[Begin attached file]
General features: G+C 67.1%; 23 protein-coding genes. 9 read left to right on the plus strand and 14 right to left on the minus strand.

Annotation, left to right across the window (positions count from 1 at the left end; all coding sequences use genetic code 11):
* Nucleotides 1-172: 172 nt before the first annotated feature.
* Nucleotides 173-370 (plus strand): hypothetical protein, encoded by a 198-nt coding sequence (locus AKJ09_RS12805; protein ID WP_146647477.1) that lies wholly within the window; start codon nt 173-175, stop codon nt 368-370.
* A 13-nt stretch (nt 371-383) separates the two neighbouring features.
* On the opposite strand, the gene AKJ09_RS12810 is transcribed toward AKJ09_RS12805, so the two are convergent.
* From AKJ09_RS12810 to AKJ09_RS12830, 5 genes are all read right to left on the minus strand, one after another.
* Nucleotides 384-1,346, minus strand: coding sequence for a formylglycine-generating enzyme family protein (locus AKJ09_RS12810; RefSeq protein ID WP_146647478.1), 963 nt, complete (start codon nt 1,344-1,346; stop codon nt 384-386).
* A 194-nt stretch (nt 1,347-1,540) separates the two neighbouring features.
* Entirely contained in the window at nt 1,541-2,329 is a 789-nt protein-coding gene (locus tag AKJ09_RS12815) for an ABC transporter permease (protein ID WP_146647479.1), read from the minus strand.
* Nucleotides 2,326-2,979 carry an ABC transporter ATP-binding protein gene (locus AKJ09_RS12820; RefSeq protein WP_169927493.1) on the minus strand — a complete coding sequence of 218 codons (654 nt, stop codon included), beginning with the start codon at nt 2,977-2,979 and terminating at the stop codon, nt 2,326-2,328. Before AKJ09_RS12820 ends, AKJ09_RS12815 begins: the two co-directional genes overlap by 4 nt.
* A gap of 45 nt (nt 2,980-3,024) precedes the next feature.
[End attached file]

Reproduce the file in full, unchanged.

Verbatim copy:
General features: G+C 67.1%; 23 protein-coding genes. 9 read left to right on the plus strand and 14 right to left on the minus strand.

Annotation, left to right across the window (positions count from 1 at the left end; all coding sequences use genetic code 11):
* Nucleotides 1-172: 172 nt before the first annotated feature.
* Nucleotides 173-370 (plus strand): hypothetical protein, encoded by a 198-nt coding sequence (locus AKJ09_RS12805; protein ID WP_146647477.1) that lies wholly within the window; start codon nt 173-175, stop codon nt 368-370.
* A 13-nt stretch (nt 371-383) separates the two neighbouring features.
* On the opposite strand, the gene AKJ09_RS12810 is transcribed toward AKJ09_RS12805, so the two are convergent.
* From AKJ09_RS12810 to AKJ09_RS12830, 5 genes are all read right to left on the minus strand, one after another.
* Nucleotides 384-1,346, minus strand: coding sequence for a formylglycine-generating enzyme family protein (locus AKJ09_RS12810; RefSeq protein ID WP_146647478.1), 963 nt, complete (start codon nt 1,344-1,346; stop codon nt 384-386).
* A 194-nt stretch (nt 1,347-1,540) separates the two neighbouring features.
* Entirely contained in the window at nt 1,541-2,329 is a 789-nt protein-coding gene (locus tag AKJ09_RS12815) for an ABC transporter permease (protein ID WP_146647479.1), read from the minus strand.
* Nucleotides 2,326-2,979 carry an ABC transporter ATP-binding protein gene (locus AKJ09_RS12820; RefSeq protein WP_169927493.1) on the minus strand — a complete coding sequence of 218 codons (654 nt, stop codon included), beginning with the start codon at nt 2,977-2,979 and terminating at the stop codon, nt 2,326-2,328. Before AKJ09_RS12820 ends, AKJ09_RS12815 begins: the two co-directional genes overlap by 4 nt.
* A gap of 45 nt (nt 2,980-3,024) precedes the next feature.